Life, delayed: Couples putting off marriage due to economy, changing views

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  • Hutterite American Fork, UT
    Nov. 27, 2012 7:02 p.m.

    Life, delayed only occurs when they're living in my basement. My son and his girlfriend are shacked up, not in my basement. I don't care if they get married or not; it doesn't make their relationship any less special. At least they're learning and growing as people. About half the time now marriage is a mistake. I can't blame the kids for staying away from it.

  • nhsaint PETERBOROUGH, NH
    Nov. 27, 2012 11:53 a.m.

    I think that many young people who graduate from college or university are getting poor advice about how to find a job. In days gone by, one could wait till the end of senior year to do job-seeking - but the rules have changed. A successful student still can find good work at a good salary that will support an adult, married life- but they must begin searching one year before they graduate.

    My two daughters graduated magna cum laude from their respective undergraduate programs. Many of their peers with similar academic records did not find work- but my daughters did. Here is why: they began their search, in earnest, in September of their final year of undergraduate study. They went to a lot of interviews, sent a lot of emails, and sent a pile of resumes and cover letters out during the entire year. They both had excellent, well-paying jobs waiting for them just a week after graduation. They were positioned to start a family right away, if they so chose.

    If couples want to marry after graduating from college, they should do well in school and make sure that they start the job search early.

  • AZRods Maricopa, AZ
    Nov. 27, 2012 11:42 a.m.

    I feel badly for those who really believe that life is better alone, or living with someone, married or otherwise, who think that putting off kids till later in life is a good plan.
    As someone whose had ups and downs financially, I find the constance of happiness, joy and pleasure in my 4 kids, their spouses and the 10 beautiful grandkids to be the ultimate source of true happiness.
    I'm still young enough, because we didn't wait until our 30's or 40's to have children.
    So I am able to enjoy doing active adult things with my kids and also wrestle and play with my grand kids.
    I wouldn't take a million dollars right now in exchange for the experiences I've already had with my family.
    And I expect to be able to enjoy many more years of being an active part of their lives.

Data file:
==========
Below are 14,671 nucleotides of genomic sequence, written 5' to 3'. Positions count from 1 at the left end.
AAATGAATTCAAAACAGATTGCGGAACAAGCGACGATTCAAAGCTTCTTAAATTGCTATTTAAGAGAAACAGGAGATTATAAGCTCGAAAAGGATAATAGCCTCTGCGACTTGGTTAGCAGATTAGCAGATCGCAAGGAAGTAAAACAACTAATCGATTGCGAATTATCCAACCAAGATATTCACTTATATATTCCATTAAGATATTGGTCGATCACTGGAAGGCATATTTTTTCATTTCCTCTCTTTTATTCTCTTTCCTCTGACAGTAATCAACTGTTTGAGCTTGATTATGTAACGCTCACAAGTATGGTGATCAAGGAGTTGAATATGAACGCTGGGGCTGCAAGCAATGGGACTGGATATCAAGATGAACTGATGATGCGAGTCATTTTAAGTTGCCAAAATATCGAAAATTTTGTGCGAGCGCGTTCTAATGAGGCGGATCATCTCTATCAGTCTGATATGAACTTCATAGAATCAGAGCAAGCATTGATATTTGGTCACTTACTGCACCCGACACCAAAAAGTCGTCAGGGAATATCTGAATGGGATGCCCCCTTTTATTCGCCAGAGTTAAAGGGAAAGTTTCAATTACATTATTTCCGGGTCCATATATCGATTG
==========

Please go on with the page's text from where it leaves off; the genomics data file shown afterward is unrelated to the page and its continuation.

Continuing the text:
To me, that is the truest form of happiness in this life. But hey, maybe that's just me ;)

  • LValfre CHICAGO, IL
    Nov. 27, 2012 10:47 a.m.

    My fiance is an ex-mormon and is almost 30. While still an active member I can't tell you the pressure and guilt she felt (internally from the culture more so than people pushing it on her) to hurry up and marry and have kids. She's wanted kids for years but hasn't found a man willing to wait till marriage for sex until she met me. This includes a few missionaries who burned her.

    Not everyone wants to wait but circumstances happen. Some want to wait (like me) because I don't want to raise a family when I'm still becoming a man myself. If you can't take care of yourself yet don't bring in dependents. It's irresponsible.

  • I M LDS 2 Provo, UT
    Nov. 26, 2012 12:09 p.m.

    Due to the recent economic downturn, I wanted to put off marriage... but my wife of 25 years wasn't interested in that.

  • voiceofreason1234 SANDY, TX
    Nov. 26, 2012 4:51 a.m.

    The people just need more Faith, I tell you.
    Do the right thing and trust in God to help you work it out.
    That's what we did. Get married while in School, have a couple of kids in school, miracles happened --- It is an exciting adventure, our culture is demanding too high of a lifestyle. Young marrieds can grow together by making it though challenges.

  • chark16 South Salt Lake, UT
    Nov. 25, 2012 8:30 p.m.

    It's absolutely ridiculous that young people are getting criticized for not marrying until *gasp* mid-twenties. How dare they not marry the moment they're out of high school or back from a mission. Perhaps the divorce-happy generation of our parents is a big contributor to this problem. We have all seen the vitriol and ugliness of divorce from our parents and the parents of friends who did get married impoverished and too young. Perhaps young people want to wait and truly know the person they marry and have financial stablity in hopes of avoiding divorce rather than jump in to marriage because a church or nation or parents tells them to. Finances are the greatest cause of divorce. I don't think it's irrational to want to have that part of one's life be stable before entering marriage in hopes of avoiding problems.

  • Twin Lights Louisville, KY